Jeremias 25:1, 27:5, 6, 33:3

Ezequiel 26:7

Daniel 1:6, 17, 2:6, 31, 36, 37, 48, 3:1, 9, 12, 29, 30, 4:2, 3, 4, 6, 14, 18, 19, 22, 5:7, 8, 10, 11, 13, 16, 18, 28, 6:7, 27, 7:4, 5, 6, 7, 13, 14, 15, 23, ...

Ageu 2:22

Mateus 3:2, 21:44

Lucas 1:33, 20:18

Atos 3:12, 10:25, 14:13

Romanos 11:33

1 Timóteo 6:15, 16

Hebreus 12:27

Tiago 1:5

Revelação 1, 11:15, 12:8, 17:14, 19:15

Významy biblických slov

segundo
The number "two" has two different meanings in the Bible. In most cases "two" indicates a joining together or unification. This is easy to see...

sonhos
A dream, as in Genesis 20:3,signifies being somewhat obscure.

sono
In a general sense, sleeping in the Bible represents a state of obscurity about spiritual matters, a state in which you are not recognizing things...

rei
The human mind is composed of two parts, a will and an understanding, a seat of loves and affections, and a seat of wisdom and...

caldeus
Chaldea was a land lying along the Euphrates river near its mouth, south of Babylon, part of what is now southern Iraq. It was a...

disse
As with many common verbs, the meaning of “to say” in the Bible is highly dependent on context. Who is speaking? Who is hearing? What...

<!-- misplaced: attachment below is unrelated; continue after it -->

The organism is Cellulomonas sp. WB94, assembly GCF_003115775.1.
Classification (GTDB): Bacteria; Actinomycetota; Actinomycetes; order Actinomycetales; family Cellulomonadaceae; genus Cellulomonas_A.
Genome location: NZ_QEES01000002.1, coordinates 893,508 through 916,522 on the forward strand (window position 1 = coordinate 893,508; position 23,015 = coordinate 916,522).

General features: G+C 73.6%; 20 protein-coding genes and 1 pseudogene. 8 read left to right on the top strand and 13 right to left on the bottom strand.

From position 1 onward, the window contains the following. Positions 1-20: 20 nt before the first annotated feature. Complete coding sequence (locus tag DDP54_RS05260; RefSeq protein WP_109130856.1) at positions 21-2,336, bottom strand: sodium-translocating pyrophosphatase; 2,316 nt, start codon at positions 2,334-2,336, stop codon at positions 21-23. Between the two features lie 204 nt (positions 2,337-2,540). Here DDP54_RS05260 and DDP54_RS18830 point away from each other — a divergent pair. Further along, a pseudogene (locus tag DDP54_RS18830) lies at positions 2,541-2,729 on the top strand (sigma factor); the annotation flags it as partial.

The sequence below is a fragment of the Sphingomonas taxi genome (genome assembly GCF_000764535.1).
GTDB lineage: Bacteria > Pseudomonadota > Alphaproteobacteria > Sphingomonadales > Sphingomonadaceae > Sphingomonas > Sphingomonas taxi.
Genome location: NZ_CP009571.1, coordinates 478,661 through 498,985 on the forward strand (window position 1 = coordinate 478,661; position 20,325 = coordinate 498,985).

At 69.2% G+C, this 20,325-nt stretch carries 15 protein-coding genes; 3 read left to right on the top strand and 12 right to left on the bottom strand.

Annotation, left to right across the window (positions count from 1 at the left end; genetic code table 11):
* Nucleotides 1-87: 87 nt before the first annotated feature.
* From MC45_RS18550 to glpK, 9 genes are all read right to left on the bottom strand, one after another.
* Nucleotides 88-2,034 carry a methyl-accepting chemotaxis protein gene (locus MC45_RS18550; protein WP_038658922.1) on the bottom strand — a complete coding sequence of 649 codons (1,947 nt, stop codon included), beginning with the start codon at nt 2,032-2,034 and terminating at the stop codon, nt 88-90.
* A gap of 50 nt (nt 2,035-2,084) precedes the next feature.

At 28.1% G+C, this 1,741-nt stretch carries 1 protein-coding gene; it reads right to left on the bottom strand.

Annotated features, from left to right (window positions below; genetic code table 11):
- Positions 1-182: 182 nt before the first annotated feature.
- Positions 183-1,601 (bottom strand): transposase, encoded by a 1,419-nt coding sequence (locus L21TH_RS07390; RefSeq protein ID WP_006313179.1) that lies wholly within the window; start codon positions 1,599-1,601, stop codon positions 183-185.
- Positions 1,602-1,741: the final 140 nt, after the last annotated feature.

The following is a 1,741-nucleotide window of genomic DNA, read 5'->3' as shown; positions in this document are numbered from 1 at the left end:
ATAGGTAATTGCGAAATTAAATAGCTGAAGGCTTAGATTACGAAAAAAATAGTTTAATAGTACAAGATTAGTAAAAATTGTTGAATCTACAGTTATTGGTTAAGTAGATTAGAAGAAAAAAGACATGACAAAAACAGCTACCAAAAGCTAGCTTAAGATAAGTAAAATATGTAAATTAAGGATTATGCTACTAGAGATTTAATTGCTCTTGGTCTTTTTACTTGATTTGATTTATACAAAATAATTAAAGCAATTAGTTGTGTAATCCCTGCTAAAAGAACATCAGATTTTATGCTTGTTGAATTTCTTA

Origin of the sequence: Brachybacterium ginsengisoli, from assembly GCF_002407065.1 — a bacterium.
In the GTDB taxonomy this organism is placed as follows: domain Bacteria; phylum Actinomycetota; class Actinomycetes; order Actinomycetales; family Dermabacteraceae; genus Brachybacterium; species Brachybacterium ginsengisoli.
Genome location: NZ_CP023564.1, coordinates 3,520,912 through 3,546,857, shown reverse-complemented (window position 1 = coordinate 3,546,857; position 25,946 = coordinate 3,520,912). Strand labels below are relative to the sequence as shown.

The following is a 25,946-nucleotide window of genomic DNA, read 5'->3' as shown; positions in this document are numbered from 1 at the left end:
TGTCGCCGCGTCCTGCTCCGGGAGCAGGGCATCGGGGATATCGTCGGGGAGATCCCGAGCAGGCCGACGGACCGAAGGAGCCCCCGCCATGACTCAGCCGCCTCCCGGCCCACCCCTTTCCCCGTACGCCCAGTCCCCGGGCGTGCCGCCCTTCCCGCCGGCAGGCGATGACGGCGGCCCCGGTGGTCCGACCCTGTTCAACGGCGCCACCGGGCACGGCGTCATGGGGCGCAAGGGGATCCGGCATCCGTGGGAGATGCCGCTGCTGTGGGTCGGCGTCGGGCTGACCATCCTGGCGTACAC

sonho
A dream, as in Genesis 20:3,signifies being somewhat obscure.

interpretação
'Interpretations,' as in Genesis 40:22, signify prediction.

recompensas
A "reward" in the Bible represents something that brings people together, or brings spiritual states together, and binds them. It's easy to see this in...

Poderoso
'Might' denotes the forces or power of truth.

daniel
The book of Daniel follows after Ezekiel in the Old Testament. Daniel was a prophet during the early part of the captivity of the Jews...

céu
O "ar" na Bíblia representa o pensamento, mas de uma forma muito geral - mais como a nossa capacidade de perceber as ideias e a...

nos
Angels do give us guidance, but they are mere helpers; the Lord alone governs us, through angels and spirits. Since angels have their assisting role,...

vendo
The symbolic meaning of "seeing" is "understanding," which is obvious enough that it has become part of common language (think about it; you might see...

feriu
To strike or smite, when used in the Bible, means to attack, harm or destroy, and is usually in reference to an attack on someone’s...

Misturar
'To mix' signifies falsifying truth and profaning it.

para sempre
It is hard for us to conceive this, but time does not exist in spiritual reality. Time is an aspect of physical reality that no...

governador
‘Governors,’ as in Genesis 41:34, signify common or general things, because they govern over particular things. ‘Governors of Israel,’ as in Judges 5:9, signify the...

chefe
‘Governors,’ as in Genesis 41:34, signify common or general things, because they govern over particular things. ‘Governors of Israel,’ as in Judges 5:9, signify the...